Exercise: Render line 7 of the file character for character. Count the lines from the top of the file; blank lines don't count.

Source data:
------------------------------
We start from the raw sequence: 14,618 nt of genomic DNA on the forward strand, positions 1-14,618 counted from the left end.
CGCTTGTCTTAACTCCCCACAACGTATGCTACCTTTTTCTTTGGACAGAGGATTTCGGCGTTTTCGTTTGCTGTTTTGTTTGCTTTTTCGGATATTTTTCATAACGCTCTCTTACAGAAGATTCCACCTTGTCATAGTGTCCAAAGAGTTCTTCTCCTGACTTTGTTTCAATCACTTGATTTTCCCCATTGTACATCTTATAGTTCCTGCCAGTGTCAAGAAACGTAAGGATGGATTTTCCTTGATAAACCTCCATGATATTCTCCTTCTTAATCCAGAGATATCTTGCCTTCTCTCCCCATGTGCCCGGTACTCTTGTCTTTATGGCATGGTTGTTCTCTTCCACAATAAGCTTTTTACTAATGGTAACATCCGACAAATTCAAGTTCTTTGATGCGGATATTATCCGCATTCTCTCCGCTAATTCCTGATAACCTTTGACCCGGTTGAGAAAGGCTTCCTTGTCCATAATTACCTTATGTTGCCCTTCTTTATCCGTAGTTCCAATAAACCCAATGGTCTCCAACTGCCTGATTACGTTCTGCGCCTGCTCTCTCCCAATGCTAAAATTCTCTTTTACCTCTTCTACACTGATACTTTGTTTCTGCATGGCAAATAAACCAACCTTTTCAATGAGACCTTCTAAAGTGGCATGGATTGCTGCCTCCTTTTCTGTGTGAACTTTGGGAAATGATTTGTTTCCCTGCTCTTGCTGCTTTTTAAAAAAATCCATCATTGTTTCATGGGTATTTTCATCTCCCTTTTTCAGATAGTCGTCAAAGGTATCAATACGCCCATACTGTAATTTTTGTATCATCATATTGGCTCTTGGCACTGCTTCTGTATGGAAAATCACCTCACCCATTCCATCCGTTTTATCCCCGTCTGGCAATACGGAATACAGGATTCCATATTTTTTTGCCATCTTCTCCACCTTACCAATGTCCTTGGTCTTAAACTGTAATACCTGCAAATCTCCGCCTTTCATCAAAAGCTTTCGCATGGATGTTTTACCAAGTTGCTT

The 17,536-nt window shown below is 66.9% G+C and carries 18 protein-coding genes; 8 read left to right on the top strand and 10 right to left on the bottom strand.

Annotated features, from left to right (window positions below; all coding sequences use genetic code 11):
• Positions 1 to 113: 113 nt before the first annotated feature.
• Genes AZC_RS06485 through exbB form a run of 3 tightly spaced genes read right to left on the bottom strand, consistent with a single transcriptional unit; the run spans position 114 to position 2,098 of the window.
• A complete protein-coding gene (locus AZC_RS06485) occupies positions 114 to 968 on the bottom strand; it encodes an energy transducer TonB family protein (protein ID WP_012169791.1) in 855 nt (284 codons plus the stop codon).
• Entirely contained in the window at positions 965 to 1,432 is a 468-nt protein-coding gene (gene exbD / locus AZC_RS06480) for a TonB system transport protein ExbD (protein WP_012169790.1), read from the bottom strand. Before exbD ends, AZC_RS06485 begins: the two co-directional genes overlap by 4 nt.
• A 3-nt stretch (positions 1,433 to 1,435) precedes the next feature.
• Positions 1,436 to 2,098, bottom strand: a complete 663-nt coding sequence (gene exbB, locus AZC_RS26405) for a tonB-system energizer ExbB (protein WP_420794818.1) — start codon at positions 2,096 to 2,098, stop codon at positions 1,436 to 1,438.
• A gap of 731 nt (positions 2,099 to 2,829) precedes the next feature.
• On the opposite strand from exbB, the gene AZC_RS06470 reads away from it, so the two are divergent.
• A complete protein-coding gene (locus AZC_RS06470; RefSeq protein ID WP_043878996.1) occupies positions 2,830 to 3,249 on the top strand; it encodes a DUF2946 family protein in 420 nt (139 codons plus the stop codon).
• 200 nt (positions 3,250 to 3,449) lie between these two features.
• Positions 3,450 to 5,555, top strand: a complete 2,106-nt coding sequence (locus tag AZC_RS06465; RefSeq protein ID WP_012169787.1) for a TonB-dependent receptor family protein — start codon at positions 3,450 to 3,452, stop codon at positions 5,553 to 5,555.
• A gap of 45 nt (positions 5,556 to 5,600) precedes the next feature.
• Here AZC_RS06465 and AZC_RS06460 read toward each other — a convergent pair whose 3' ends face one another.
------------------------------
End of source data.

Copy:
• A complete protein-coding gene (locus AZC_RS06485) occupies positions 114 to 968 on the bottom strand; it encodes an energy transducer TonB family protein (protein ID WP_012169791.1) in 855 nt (284 codons plus the stop codon).